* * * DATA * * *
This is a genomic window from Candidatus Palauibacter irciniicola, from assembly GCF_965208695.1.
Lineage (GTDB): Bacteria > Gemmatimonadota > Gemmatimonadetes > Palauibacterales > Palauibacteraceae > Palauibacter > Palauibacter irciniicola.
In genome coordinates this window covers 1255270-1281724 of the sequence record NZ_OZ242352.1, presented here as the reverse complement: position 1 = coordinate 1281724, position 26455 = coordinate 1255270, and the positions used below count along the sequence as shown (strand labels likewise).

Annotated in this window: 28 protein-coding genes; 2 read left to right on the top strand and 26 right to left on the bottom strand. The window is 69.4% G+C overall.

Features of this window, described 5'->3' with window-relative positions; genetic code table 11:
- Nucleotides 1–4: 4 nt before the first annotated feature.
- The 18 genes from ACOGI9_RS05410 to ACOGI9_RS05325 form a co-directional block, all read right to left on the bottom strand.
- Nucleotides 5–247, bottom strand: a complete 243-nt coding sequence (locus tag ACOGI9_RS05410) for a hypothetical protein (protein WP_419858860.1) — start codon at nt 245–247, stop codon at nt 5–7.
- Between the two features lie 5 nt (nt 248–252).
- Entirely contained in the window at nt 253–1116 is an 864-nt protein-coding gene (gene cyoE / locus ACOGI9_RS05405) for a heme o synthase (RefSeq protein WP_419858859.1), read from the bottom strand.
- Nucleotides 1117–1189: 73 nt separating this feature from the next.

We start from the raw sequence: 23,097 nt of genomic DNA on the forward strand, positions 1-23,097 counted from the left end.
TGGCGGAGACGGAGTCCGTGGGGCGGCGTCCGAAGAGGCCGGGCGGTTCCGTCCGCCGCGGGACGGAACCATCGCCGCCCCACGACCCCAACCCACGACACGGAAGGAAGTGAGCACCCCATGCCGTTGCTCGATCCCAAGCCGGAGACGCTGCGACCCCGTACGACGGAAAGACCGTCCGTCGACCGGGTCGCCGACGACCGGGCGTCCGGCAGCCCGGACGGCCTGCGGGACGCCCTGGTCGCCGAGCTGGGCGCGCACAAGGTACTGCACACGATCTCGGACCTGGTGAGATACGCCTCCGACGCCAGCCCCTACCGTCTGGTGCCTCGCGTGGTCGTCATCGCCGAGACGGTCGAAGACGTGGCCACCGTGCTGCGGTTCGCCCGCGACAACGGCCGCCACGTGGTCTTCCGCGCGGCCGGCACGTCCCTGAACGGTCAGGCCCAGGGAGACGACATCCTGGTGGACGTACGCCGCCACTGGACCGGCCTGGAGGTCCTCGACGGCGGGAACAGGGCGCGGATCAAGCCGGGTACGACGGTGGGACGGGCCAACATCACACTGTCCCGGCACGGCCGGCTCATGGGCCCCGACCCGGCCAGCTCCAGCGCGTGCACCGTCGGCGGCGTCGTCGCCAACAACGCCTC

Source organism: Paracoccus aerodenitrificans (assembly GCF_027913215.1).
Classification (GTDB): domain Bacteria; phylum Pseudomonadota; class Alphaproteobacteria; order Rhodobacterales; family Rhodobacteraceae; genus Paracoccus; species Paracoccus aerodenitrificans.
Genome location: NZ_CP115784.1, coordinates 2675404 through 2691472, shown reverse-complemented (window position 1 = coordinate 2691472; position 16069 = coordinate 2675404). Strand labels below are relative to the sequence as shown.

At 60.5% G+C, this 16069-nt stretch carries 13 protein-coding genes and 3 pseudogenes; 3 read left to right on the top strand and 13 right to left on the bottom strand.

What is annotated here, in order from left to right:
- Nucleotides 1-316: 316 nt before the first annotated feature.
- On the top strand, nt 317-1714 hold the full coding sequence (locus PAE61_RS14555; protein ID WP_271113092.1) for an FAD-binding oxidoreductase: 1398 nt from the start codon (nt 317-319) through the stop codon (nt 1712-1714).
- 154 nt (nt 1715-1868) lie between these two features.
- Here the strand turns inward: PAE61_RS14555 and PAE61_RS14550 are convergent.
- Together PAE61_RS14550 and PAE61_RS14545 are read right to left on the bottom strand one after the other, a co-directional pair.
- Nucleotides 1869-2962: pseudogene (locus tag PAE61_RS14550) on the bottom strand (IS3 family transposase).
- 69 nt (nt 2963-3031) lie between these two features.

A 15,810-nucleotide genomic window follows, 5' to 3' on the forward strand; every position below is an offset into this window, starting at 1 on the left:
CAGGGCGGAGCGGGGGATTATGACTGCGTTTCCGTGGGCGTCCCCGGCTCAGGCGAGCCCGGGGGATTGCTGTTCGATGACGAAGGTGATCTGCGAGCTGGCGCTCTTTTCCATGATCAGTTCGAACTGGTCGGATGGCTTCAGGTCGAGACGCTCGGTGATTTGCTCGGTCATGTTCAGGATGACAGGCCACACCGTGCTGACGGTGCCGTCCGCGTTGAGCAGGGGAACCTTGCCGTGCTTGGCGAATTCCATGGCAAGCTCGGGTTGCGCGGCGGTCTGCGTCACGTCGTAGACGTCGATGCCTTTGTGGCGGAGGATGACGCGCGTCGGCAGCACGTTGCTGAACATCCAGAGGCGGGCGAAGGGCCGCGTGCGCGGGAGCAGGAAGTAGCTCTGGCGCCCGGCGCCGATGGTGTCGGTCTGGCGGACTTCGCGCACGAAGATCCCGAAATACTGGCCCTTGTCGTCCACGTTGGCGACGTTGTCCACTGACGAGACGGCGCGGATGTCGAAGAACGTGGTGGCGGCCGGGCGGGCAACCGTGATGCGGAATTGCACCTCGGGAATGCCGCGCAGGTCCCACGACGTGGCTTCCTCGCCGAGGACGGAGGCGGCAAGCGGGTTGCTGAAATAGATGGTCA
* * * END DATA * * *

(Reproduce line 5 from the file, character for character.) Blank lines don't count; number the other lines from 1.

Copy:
Features of this window, described 5'->3' with window-relative positions; genetic code table 11: